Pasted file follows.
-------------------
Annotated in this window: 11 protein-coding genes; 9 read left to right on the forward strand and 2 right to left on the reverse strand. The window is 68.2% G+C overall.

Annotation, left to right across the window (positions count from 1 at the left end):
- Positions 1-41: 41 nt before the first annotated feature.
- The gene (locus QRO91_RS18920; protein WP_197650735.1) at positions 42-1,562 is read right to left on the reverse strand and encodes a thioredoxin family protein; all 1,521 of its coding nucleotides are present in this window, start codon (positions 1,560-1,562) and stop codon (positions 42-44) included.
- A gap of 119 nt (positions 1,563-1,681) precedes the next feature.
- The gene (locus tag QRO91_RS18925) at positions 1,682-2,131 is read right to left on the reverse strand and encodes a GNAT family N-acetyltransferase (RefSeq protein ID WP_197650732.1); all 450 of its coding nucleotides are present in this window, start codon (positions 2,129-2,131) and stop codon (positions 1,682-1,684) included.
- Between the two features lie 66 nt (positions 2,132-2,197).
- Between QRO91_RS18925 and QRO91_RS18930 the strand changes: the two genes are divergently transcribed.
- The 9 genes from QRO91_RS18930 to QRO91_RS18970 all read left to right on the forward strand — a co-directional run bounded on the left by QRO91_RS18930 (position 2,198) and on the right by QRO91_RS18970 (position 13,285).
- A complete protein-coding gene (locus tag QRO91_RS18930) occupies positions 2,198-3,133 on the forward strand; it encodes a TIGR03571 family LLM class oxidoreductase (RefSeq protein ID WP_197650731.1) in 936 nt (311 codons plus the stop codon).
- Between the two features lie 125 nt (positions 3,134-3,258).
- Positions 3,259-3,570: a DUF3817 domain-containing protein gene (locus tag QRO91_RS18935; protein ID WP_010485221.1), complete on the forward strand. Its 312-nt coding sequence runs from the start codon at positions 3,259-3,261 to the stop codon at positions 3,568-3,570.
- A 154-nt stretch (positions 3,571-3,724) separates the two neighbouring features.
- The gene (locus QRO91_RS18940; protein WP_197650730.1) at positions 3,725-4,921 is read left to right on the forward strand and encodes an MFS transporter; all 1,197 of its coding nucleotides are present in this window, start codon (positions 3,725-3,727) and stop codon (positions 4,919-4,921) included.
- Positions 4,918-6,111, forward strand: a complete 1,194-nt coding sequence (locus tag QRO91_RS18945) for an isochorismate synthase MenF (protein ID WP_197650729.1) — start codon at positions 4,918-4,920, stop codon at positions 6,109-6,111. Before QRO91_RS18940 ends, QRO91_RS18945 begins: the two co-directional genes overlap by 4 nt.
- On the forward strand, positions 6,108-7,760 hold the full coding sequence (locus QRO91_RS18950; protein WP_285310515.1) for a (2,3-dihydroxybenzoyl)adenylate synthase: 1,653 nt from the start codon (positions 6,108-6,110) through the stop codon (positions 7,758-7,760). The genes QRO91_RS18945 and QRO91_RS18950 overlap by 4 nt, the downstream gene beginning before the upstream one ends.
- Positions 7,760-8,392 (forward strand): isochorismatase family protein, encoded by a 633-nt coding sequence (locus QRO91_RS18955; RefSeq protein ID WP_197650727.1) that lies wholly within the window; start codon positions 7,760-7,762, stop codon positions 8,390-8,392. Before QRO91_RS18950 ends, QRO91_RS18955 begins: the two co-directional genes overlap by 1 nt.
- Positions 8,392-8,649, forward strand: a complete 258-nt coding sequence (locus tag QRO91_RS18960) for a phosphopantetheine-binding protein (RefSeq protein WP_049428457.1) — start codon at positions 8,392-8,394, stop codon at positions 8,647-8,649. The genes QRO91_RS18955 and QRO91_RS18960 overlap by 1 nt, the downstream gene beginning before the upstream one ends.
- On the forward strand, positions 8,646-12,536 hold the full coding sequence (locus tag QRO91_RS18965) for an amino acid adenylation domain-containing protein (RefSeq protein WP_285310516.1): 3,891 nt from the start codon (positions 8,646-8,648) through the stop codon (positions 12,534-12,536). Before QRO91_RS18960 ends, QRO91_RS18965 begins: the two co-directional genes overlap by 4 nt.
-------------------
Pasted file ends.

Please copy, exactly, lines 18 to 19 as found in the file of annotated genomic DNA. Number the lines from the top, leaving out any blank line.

- Positions 8,392-8,649, forward strand: a complete 258-nt coding sequence (locus tag QRO91_RS18960) for a phosphopantetheine-binding protein (RefSeq protein WP_049428457.1) — start codon at positions 8,392-8,394, stop codon at positions 8,647-8,649. The genes QRO91_RS18955 and QRO91_RS18960 overlap by 1 nt, the downstream gene beginning before the upstream one ends.
- On the forward strand, positions 8,646-12,536 hold the full coding sequence (locus tag QRO91_RS18965) for an amino acid adenylation domain-containing protein (RefSeq protein WP_285310516.1): 3,891 nt from the start codon (positions 8,646-8,648) through the stop codon (positions 12,534-12,536). Before QRO91_RS18960 ends, QRO91_RS18965 begins: the two co-directional genes overlap by 4 nt.